A Definition of Muslim Fundamentalists and Fundamentalism

Source: New Age Islam

By T.O. Shanavas

17 November 2016

T_O_Shanavas_NewAgeIslam

T O Shanavas

Sharia is central to Islamic faith. It is the Divine Law of Guidance for personal and public behaviour of Muslims, and justice to humanity. Justice is one word in Islam that wraps balance, harmony, fairness, mercy and equity together for the society to function cohesively, where none has to live in fear of the other but God. In its absence, humanity will degenerate into a dysfunctional society. Most Muslims believe that the complete code of Sharia or Divine Law is primarily in the Qur’an and secondarily in the authentic reports of Prophet teachings as well as the practices (Hadiths). However, there are many Hadiths in the Sahih Bukhari, Muslim, etc., that defame Prophet (s), is irrational, unjust, contrary to common good, and contradict the Qur’an, and “Any rules that depart from justice to injustice, from kindness to harshness, from common good to harm, or rationality to absurdity cannot be part of Sharia.’ (13th century jurist Ibn Qayyim al-Jawziyya)

Unfortunately, it is a common Muslims misconception that Divine Law equals Fiqh (understanding by jurists) or Muslim jurisprudence. Various forms of Muslim Jurisprudence are built on the idea that every human effort to articulate Sharia (Divine Law) in specific legal rules is human, and therefore unavoidably fallible process. This process is called Ijitihad, and rules it produces are called Fiqh (understanding) or Muslim jurisprudence. Thus, for Muslims there has always been one Law of God (Sharia), but many schools of Fiqh articulating Divine Law here on earth. Sunni schools are: Hanafi, Maliki, Shafi, Hambali, Zahari, etc., and the schools of Shia are Jaf’ari, Zaydi, and Ibadi. Each of the schools of Islam are named by students of the classical jurist who taught them.  Fiqh rules can be criticized or rejected or reframed without questioning God’s infallibility, because Fiqh rules are merely the result of fallible human efforts to understand and elaborate Sharia.

The logic of the Sharia is its minimal number of clear interdictions, and maximal scope for the interpretative extension of key precepts to particular situations. It means that any freezing of the Ulema’s (scholars’) ‘arbitrary’ decisions arises not so much from the essential characteristics of the Sharia, but merely from a fallible human decree of a particular legal tradition or method of exegesis. Only God knows who is right and no Muslim religious-legal scholar (Fuqaha) can insist that his or her conclusions are the correct articulation of Sharia (Divine Law) as against all others. In short, whereas Sharia is perfect, incontestable and is not in need of reform, Fiqh rules are always fallible, therefore can be wrong.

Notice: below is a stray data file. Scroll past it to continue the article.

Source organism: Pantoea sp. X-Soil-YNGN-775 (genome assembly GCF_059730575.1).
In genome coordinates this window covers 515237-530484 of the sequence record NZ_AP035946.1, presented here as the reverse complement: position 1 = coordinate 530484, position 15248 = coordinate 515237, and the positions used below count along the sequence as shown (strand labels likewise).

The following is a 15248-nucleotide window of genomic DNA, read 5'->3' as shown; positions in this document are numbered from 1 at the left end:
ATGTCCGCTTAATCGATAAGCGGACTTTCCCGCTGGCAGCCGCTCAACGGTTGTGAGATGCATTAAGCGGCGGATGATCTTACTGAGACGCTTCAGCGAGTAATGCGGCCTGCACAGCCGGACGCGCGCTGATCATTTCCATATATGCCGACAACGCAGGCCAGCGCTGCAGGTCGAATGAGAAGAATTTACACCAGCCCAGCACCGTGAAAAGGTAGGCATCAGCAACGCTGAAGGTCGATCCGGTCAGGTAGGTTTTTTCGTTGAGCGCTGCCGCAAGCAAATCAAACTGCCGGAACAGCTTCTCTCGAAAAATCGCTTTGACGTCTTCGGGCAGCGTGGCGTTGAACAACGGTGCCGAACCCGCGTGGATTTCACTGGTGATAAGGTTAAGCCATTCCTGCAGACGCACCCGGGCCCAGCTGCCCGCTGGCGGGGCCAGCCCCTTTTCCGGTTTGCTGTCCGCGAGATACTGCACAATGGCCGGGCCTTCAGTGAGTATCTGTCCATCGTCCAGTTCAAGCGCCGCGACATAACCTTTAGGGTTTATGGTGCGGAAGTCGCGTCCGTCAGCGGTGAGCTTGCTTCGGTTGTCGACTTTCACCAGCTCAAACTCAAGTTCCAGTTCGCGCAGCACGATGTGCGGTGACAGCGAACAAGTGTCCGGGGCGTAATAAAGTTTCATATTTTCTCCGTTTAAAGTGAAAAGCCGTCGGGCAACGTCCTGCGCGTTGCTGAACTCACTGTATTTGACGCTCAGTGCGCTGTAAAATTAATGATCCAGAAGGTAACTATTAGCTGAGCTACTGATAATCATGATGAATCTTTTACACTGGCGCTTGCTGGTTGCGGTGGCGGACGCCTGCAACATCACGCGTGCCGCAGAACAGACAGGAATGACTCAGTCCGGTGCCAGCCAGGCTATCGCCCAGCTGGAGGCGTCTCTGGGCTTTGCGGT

I define: Contemporary Muslim fundamentalists are those who believe Fiqh (understandings by Fuqaha) or Muslim jurisprudence are divine, perfect, infallible, incontestable and Ijtihad (unfettered reasoning) is closed for the Muslims. Such a Muslim belief is called fundamentalism.

The author, T.O. Shanavas is a native of Kerala, but is now based in the USA.He is the author of “Islamic Theory of evolution of Evolution the Missing Link between Darwin and The Origin of Species.” Co-author of the book, And God Said, “Let There Be Evolution!” Reconciling The Book Of Genesis, The Qur’an, And The Theory Of Evolution. Edited by Prof. Charles M. Wynn and Prof. Arthur W. Wiggins.

Reference

Additional Reading

‘Shariah Law’ a Disaster for the Muslim Majority Countries

 

2 replies

  1. Article states;

    “Contemporary Muslim fundamentalists are those who believe Fiqh (understandings by Fuqaha) or Muslim jurisprudence are divine, perfect, infallible, incontestable and Ijtihad (unfettered reasoning) is closed for the Muslims. Such a Muslim belief is called fundamentalism.”

    Based upon that definition; it seems that there are no or very very few who fit that category

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